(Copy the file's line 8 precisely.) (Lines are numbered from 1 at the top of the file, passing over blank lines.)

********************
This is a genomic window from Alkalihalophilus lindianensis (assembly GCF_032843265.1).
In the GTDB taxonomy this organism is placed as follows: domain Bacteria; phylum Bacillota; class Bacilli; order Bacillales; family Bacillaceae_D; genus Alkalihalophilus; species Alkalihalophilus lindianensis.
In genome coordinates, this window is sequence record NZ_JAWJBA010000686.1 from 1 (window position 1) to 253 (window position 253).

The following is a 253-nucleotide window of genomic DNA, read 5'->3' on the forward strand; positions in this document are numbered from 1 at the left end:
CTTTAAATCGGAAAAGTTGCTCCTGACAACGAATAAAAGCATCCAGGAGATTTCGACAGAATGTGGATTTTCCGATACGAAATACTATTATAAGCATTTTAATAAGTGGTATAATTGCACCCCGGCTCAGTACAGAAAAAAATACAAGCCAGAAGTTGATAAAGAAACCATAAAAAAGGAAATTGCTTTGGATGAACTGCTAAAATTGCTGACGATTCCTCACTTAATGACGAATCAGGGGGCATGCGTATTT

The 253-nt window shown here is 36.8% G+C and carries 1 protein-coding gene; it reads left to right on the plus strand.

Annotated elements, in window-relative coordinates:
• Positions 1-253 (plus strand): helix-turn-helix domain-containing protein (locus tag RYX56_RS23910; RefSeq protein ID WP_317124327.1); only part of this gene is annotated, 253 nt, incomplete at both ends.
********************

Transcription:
• Positions 1-253 (plus strand): helix-turn-helix domain-containing protein (locus tag RYX56_RS23910; RefSeq protein ID WP_317124327.1); only part of this gene is annotated, 253 nt, incomplete at both ends.